At least 12 people have died in avalanches nationally this season, including six since Sunday.
An avalanche in the Wallowa Mountains of Eastern Oregon killed two backcountry skiers and seriously injured two others Tuesday, officials said. The group comprised a party of eight skiers, including two guides, on a five-day trip organized by Wallowa Alpine Huts of Joseph, Ore., company owner Connelly Brown said.
Four unhurt skiers from the party of eight were being brought out by snowcat, but rescuers were unable to reach the injured skiers because of the incline of the slope they were on, the undersheriff said. The injured woman suffered two broken legs and a shoulder injury while the man had a broken thigh bone.
A helicopter was dispatched to rescue the survivors but couldn’t get closer than 1.5 miles from the skiers. The Idaho Army National Guard also sent a reconnaissance helicopter.
And two Colorado avalanches claimed lives in the past few days. A Colorado skier was caught in an avalanche Monday just outside Keystone Ski Resort. His skiing partner was able to pull himself out and go for help. Members of the Summit County Rescue Group searched for the victim on Monday and Tuesday, finding his body Tuesday morning.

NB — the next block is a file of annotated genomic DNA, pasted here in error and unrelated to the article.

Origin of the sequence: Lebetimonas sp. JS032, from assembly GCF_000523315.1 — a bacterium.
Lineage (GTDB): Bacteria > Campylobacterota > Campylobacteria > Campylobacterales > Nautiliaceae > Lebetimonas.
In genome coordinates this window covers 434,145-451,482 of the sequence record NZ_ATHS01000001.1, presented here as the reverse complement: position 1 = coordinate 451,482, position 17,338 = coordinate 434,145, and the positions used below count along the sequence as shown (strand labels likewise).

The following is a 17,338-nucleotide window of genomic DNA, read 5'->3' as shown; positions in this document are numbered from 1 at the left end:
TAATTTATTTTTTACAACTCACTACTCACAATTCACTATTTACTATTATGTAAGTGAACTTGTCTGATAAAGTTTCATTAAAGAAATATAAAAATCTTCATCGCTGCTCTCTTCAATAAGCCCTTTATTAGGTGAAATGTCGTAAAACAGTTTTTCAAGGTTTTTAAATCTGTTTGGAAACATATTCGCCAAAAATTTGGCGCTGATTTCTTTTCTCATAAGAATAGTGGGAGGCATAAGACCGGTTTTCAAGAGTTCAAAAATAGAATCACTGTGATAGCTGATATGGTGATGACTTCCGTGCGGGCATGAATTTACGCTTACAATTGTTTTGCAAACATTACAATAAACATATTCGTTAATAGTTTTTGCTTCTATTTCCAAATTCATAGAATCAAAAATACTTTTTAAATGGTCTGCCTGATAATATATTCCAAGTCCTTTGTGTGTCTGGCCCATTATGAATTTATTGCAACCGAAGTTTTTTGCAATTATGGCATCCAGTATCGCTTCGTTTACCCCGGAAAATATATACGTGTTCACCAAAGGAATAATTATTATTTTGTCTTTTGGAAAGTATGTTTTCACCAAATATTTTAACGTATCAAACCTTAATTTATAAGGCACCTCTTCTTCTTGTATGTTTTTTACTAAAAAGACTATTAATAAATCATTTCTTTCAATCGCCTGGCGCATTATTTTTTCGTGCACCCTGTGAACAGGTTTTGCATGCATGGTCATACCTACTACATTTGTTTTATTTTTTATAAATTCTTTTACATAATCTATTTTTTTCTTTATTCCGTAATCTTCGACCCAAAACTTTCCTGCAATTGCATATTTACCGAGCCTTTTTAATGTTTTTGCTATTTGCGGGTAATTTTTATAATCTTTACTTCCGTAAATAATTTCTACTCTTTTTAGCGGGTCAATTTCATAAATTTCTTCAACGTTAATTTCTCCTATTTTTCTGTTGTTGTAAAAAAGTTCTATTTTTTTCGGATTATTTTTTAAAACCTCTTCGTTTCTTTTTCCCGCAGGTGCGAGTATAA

Another avalanche near Kebler Pass, outside Crested Butte, Colo., killed a snowmobiler Monday, said Gunnison County Coroner Frank Vader. Another person also was trapped in that slide but survived.
Three skiers survived an avalanche Monday near Silverton in southwestern Colorado. One man skied out and two others were swept into some trees but were not buried, the Durango Herald reported. All three were taken to a hospital where they were examined and released.
Two other people died in slides in Utah over the weekend. On Sunday, a college student from Colorado Springs died after being caught in an avalanche while she was snowshoeing Saturday in American Fork Canyon. About 90 miles away in Sanpete County, a snowmobiler died after being buried in a slide also on Sunday.